Today is the first day of summer. As the solstice, it marks the high point in the year -- the day on which we have the most light. I've always loved this day, but this year it feels more significant. Perhaps that is because I am taking the time to note the day, rather than rush helter-skelter through life.
A dear friend of mine sent an e-mail sharing the significance of the day. In it, she shared that the summer solstice is a time of beginnings -- the beginning of a season where we watch the fruits of our labor grow, mature, ripen, and become ready for the harvest. Perhaps that is why I feel that today is significant. I am ready to see the blossoms from all the seeds that I have sown turn into something beautiful, edible, nutritious.
My work life seems to match the seasons. I have worked to put forth some beautiful programs that will (hopefully) be a success over the next few weeks. And then I am done with that job. With new letters of recommendation, a new title, and a new lease on life I am ready to find whatever the next phase may be. I think that this summer is time to harvest the fruits of my labor.
This morning I was not aware of the date, had not realized it was the solstice. I awoke and realized that for the first time in a long time the sun was shining and it promised to be a beautiful day. (The local paper recently published an article saying that this was the second-wettest spring in 117 years. No one had any trouble believing that. Weather and Life were both overdue for a bout of sunshine.) Like my lovely Lotus, I am somewhat solar-powered -- we both love the sun (as long as the temperatures stay relatively cool -- we are Pacific Northwesters after all). Instead of feeling exhaustion, I felt exhilarated. Instead of dreading the thought of applying for still more jobs (a very labor-intensive process, as anyone out of work will tell you -- especially when the job applications all want different essay questions answered), I had the energy for the task. I completed multiple job applications and then Lotus and I took a walk around the neighborhood.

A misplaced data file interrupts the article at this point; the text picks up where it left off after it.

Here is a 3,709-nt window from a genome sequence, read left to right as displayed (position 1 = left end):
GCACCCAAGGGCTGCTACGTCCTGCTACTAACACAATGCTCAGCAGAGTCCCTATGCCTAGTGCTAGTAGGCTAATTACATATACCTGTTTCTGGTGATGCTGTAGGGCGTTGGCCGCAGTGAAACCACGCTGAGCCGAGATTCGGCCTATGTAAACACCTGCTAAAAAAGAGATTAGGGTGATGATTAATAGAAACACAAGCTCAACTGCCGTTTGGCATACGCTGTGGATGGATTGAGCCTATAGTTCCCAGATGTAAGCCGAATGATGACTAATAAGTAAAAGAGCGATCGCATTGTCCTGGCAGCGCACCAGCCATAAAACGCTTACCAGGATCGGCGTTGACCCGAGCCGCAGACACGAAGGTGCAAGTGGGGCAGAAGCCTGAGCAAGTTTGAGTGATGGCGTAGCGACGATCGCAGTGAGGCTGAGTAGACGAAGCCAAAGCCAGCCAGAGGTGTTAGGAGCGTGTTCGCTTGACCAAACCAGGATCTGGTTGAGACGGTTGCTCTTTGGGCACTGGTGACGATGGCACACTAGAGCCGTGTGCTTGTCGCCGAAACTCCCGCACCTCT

I do not know what the future holds. But I do know that today is full of promise. It is a day to enjoy and embrace life. Tomorrow will see to itself if we see to today. As my friend Marissa said: Be wild and free and alive as a tribute to all you have dreamed to bring forward now.
The Summer Day -- by Mary Oliver
Who made the world?
Who made the swan, and the black bear?
Who made the grasshopper?
This grasshopper, I mean-
the one who has flung herself out of the grass,
the one who is eating sugar out of my hand,
who is moving her jaws back and forth instead of up and down-
who is gazing around with her enormous and complicated eyes.
Now she lifts her pale forearms and thoroughly washes her face.
Now she snaps her wings open, and floats away.
I don't know exactly what a prayer is.
I do know how to pay attention, how to fall down
into the grass, how to kneel in the grass,
how to be idle and blessed, how to stroll through the fields,
which is what I have been doing all day.
Tell me, what else should I have done?
Doesn't everything die at last, and too soon?
Tell me, what is it you plan to do
With your one wild and precious life?